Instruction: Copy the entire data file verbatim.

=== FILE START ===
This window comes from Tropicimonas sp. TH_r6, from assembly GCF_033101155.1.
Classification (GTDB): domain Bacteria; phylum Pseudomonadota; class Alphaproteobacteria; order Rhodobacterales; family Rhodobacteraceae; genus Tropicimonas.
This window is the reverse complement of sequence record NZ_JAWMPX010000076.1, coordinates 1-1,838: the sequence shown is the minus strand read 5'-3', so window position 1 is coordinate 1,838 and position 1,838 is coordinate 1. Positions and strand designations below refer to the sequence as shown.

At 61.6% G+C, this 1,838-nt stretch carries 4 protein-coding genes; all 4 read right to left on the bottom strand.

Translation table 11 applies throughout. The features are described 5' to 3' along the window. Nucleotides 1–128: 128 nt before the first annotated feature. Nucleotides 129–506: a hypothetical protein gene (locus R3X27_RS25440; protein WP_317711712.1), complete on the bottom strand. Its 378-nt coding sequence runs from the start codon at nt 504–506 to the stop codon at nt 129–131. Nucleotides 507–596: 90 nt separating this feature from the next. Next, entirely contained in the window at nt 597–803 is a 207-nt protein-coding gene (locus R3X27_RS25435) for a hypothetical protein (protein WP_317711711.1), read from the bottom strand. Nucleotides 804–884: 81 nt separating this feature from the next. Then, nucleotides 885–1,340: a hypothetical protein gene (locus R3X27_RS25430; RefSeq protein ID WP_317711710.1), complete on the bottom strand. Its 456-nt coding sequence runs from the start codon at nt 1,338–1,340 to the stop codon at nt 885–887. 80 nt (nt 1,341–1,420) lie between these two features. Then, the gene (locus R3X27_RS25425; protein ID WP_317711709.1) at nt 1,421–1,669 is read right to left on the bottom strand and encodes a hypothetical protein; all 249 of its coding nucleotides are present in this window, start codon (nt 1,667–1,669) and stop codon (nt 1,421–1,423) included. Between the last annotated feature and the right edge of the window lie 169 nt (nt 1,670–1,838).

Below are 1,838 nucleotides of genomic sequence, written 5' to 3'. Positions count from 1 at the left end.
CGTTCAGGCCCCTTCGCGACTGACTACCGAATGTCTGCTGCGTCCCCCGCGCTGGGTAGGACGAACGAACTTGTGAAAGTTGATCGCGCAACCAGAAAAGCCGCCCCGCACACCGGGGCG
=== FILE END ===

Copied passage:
This window comes from Tropicimonas sp. TH_r6, from assembly GCF_033101155.1.
Classification (GTDB): domain Bacteria; phylum Pseudomonadota; class Alphaproteobacteria; order Rhodobacterales; family Rhodobacteraceae; genus Tropicimonas.
This window is the reverse complement of sequence record NZ_JAWMPX010000076.1, coordinates 1-1,838: the sequence shown is the minus strand read 5'-3', so window position 1 is coordinate 1,838 and position 1,838 is coordinate 1. Positions and strand designations below refer to the sequence as shown.

At 61.6% G+C, this 1,838-nt stretch carries 4 protein-coding genes; all 4 read right to left on the bottom strand.

Translation table 11 applies throughout. The features are described 5' to 3' along the window. Nucleotides 1–128: 128 nt before the first annotated feature. Nucleotides 129–506: a hypothetical protein gene (locus R3X27_RS25440; protein WP_317711712.1), complete on the bottom strand. Its 378-nt coding sequence runs from the start codon at nt 504–506 to the stop codon at nt 129–131. Nucleotides 507–596: 90 nt separating this feature from the next. Next, entirely contained in the window at nt 597–803 is a 207-nt protein-coding gene (locus R3X27_RS25435) for a hypothetical protein (protein WP_317711711.1), read from the bottom strand. Nucleotides 804–884: 81 nt separating this feature from the next. Then, nucleotides 885–1,340: a hypothetical protein gene (locus R3X27_RS25430; RefSeq protein ID WP_317711710.1), complete on the bottom strand. Its 456-nt coding sequence runs from the start codon at nt 1,338–1,340 to the stop codon at nt 885–887. 80 nt (nt 1,341–1,420) lie between these two features. Then, the gene (locus R3X27_RS25425; protein ID WP_317711709.1) at nt 1,421–1,669 is read right to left on the bottom strand and encodes a hypothetical protein; all 249 of its coding nucleotides are present in this window, start codon (nt 1,667–1,669) and stop codon (nt 1,421–1,423) included. Between the last annotated feature and the right edge of the window lie 169 nt (nt 1,670–1,838).

Below are 1,838 nucleotides of genomic sequence, written 5' to 3'. Positions count from 1 at the left end.
CGTTCAGGCCCCTTCGCGACTGACTACCGAATGTCTGCTGCGTCCCCCGCGCTGGGTAGGACGAACGAACTTGTGAAAGTTGATCGCGCAACCAGAAAAGCCGCCCCGCACACCGGGGCG